Weather Forecast


Dickinson State officials upset about lack of Frontier Conference track and field meet

Dickinson State head track and field coach Pete Stanton is upset with a decision by Frontier Conference athletic directors not to hold men's and women's conference championship meets in the sport next season.

At the annual conference meetings held in Whitefish, Mont., earlier this month, the six Frontier athletic directors whose institutions have track and field programs voted 4-2 against holding a conference meet at the end of the 2013 regular season.

That decision came despite an earlier unanimous decision by Frontier track and field coaches that recommended the league hold a conference meet in May 2013, Stanton said.

"I'm extremely disappointed with the decision of the athletic directors not to have the track meet," Stanton said. "I personally believe it's a slap in the face to the coaches, to the athletes and to the sport of track and field."

DSU will begin competing as a member of the Frontier in the 2012-13 school year. The university officially joins the league July 1.

The addition of the Blue Hawks gives the Frontier six schools with men's and women's track and field programs: DSU, Carroll College, Lewis-Clark State College, Rocky Mountain College, University of Great Falls (Mont.) and Westminster College.

The NAIA requires a conference have six institutions in a sport in order to hold a conference championship event, such as a tournament or a meet. That makes men's and women's track and field the only sports in which the Frontier could award NAIA-recognized league championships but will not.

"If we're going to sponsor a sport as a conference sport, then we have a conference championship like the rest of the sports," Stanton said. "The coaches voted unanimously to do that. That makes it even more disappointing. It could have been worked out."

Frontier Conference Commissioner Kent Paulson said June 12 that the athletic directors' decision not to award conference championships or have a conference track and field meet was disappointing.

He said it boiled down to budgeting and travel worries.

DSU is also the only Frontier school with the type of facilities the NAIA requires in order to host a conference meet. No other school has a designated hammer throw area or a steeplechase water pit.

"Would I like to see a conference track meet, as commissioner of the league? Absolutely," said Paulson, who was a track and field athlete at Montana Western in the 1970s. "I'd say the same about any sport. We want our student-athlete experience to be both at the conference level and at the national level."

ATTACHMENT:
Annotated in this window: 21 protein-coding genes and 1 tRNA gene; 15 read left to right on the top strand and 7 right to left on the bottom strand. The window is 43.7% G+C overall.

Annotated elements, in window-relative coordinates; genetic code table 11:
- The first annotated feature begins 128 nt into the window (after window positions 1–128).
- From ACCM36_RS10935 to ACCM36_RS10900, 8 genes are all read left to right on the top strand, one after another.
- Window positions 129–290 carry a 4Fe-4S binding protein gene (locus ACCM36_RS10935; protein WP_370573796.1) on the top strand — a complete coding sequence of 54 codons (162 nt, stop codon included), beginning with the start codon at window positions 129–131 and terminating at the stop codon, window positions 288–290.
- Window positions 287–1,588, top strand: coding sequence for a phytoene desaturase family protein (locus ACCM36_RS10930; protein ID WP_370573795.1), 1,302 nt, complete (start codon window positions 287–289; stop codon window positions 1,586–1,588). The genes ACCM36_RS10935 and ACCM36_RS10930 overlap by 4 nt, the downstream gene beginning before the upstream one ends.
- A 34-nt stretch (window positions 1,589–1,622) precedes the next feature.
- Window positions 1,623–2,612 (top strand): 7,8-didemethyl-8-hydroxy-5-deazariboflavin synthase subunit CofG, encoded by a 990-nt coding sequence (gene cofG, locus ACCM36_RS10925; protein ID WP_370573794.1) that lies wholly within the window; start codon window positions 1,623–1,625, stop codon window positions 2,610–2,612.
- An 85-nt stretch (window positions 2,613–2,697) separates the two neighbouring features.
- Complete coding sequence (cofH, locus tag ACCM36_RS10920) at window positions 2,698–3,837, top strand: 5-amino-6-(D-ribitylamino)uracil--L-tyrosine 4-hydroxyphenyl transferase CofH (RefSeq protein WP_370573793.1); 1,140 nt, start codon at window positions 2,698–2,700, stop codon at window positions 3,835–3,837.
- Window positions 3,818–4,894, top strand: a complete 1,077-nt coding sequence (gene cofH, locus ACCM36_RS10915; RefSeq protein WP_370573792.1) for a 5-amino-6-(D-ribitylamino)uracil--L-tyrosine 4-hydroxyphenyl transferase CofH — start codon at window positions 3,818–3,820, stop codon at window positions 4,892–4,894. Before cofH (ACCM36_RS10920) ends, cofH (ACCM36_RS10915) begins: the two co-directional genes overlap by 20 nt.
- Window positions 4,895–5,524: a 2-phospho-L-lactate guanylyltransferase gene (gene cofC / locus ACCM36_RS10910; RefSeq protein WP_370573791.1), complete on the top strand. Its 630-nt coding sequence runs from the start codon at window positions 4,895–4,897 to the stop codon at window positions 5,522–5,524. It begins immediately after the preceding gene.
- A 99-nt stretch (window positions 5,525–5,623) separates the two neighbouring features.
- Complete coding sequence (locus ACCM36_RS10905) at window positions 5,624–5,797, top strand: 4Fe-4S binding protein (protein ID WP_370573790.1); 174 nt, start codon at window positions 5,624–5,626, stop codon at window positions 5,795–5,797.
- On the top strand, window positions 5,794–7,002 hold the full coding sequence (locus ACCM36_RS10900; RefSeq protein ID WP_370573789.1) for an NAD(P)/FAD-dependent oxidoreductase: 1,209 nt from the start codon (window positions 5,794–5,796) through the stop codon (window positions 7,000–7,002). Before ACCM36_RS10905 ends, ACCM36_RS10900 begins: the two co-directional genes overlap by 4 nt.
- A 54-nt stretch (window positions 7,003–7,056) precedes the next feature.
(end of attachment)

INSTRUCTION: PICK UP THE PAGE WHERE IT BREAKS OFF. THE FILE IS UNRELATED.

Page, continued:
"It'll come," he added.

DSU athletic director Tim Daniel, who voted in favor of holding a conference meet, is the Frontier's sport chairman for track and field.

He said part of DSU's basic athletic philosophy is allowing its student-athletes the opportunity to compete for a conference championship.

It is one of the primary reasons why the university chose to apply for membership in the Frontier last year.

"Our number one priority in all our sports, for every sport we have, is we want to compete for a conference championship," Daniel said. "Not having a conference track meet doesn't allow us to compete for that. That's disappointing that we're not able to allow our athletes in track and field the opportunity to participate in the opportunity for a Frontier Conference track and field meet."

DSU would have been the outright favorite to win the Frontier men's track and field title this upcoming season.

In Stanton's tenure, the Blue Hawk men have won three national championships (2004, 2005 and 2006), finished in the top two at the national meet from 2003 to 2010 and won the last nine Dakota Athletic Conference championships. The women's team ranked among the DAC's top teams and annually sends several athletes to the NAIA national meet.

With several of its top athletes set to return, the DSU men are expected to be in the hunt for a national championship again next year.

Paulson said the Frontier will discuss holding a conference track and field meets at future league meetings.

"Maybe at this time next year, we'll be able to say yes to it," Paulson said, adding, "Who knows?"

Dustin Monke

Monke came to The Dickinson Press in July 2006 as the newspaper's sports editor and was hired as its managing editor in March 2013. During his tenure at The Press, Monke has won multiple awards for sports reporting, feature reporting, column writing, page design and photography. He was a key part of The Press winning the North Dakota Newspaper Association's General Excellence and Sweepstakes awards in 2009 and 2012, and oversaw The Press' Sweepstakes and General Excellence wins in 2014, as well as its national first-place honors for Community Leadership in the Inland Daily Press Association and contributed to the first-place Inland award for Investigative Reporting. As the newspaper's editor, he writes an occasional Sunday column, is a member of The Press' Editorial Board, contributes feature stories and breaking news, designs pages, and oversees the day-to-day operations of the newsroom and editorial staff. In his free time, he enjoys watching sports and action movies, exercises whenever his schedule allows, and spends every minute he can with his wife and son.

(701) 456-1205